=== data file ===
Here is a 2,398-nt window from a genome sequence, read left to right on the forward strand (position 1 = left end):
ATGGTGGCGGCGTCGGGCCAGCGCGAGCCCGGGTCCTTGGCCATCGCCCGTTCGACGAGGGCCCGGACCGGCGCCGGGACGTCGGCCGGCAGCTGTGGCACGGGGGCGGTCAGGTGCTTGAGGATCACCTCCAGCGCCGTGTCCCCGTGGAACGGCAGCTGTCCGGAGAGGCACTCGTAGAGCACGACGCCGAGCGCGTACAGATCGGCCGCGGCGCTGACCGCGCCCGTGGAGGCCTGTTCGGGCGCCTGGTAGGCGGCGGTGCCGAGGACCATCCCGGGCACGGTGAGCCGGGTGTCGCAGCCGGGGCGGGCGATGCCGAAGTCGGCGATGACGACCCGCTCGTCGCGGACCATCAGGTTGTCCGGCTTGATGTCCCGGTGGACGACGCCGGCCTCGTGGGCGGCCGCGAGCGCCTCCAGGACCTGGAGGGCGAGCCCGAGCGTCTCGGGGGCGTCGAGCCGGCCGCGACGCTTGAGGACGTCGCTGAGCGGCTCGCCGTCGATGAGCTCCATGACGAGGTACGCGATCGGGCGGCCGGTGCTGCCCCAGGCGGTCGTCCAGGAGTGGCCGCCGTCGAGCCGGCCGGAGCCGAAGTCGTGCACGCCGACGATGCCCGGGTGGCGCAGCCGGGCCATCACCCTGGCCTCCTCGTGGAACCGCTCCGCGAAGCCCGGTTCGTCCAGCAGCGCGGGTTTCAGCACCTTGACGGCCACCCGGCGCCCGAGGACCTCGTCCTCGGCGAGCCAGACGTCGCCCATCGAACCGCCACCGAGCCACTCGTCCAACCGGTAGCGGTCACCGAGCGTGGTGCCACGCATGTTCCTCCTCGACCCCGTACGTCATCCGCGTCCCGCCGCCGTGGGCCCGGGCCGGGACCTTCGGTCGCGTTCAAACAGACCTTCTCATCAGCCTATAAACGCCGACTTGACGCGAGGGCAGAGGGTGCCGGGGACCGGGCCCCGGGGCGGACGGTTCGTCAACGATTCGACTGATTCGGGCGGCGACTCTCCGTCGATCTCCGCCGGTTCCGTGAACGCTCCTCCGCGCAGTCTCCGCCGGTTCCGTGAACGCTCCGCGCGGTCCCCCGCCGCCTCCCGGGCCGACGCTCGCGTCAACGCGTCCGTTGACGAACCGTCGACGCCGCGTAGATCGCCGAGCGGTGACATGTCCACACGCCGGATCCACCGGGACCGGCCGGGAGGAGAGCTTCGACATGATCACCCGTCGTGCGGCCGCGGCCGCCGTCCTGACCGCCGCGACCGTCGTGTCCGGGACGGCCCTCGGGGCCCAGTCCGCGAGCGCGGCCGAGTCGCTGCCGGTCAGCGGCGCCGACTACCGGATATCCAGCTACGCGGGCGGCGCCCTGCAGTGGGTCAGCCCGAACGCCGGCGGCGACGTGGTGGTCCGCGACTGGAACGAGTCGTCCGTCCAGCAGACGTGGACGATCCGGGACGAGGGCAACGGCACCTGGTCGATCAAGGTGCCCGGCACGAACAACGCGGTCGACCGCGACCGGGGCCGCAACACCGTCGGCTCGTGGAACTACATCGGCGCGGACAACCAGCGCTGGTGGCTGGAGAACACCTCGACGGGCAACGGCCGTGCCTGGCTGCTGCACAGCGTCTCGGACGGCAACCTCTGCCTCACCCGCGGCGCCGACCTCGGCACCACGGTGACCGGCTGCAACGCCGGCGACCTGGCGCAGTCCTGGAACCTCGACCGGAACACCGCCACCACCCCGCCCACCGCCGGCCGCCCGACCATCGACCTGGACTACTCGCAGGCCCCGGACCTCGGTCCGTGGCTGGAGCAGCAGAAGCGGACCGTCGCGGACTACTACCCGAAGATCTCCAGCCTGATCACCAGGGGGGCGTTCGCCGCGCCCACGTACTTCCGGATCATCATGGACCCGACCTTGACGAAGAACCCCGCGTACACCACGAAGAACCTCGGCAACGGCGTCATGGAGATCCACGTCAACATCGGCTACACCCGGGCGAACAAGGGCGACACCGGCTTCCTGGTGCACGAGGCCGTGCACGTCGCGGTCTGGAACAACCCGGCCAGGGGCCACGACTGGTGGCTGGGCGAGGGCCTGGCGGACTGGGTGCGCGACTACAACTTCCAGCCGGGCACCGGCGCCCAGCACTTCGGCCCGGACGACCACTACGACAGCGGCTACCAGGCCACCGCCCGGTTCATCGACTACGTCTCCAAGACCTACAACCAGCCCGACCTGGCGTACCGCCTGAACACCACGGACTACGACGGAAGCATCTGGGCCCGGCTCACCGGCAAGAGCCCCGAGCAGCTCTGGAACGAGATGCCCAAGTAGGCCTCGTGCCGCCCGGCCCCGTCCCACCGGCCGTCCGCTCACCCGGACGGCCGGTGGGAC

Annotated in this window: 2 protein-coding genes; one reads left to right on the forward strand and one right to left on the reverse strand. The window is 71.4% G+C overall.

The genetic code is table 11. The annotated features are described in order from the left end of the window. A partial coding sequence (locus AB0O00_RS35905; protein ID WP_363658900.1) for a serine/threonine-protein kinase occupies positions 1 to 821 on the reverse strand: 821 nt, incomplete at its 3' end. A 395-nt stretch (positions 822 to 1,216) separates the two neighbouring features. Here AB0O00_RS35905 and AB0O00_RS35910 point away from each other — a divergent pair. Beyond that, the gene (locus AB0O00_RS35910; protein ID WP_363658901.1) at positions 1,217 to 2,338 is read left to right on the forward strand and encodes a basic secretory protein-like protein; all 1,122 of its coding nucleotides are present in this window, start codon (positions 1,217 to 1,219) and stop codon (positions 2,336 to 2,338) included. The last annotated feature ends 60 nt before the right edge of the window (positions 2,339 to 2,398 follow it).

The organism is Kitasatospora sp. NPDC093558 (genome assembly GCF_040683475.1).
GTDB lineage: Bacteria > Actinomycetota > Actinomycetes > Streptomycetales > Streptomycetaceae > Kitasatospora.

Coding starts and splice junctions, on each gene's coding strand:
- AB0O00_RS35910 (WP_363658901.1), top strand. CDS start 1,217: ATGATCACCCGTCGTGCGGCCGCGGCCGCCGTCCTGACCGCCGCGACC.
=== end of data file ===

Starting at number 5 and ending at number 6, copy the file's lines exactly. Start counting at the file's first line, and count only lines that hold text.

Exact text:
The organism is Kitasatospora sp. NPDC093558 (genome assembly GCF_040683475.1).
GTDB lineage: Bacteria > Actinomycetota > Actinomycetes > Streptomycetales > Streptomycetaceae > Kitasatospora.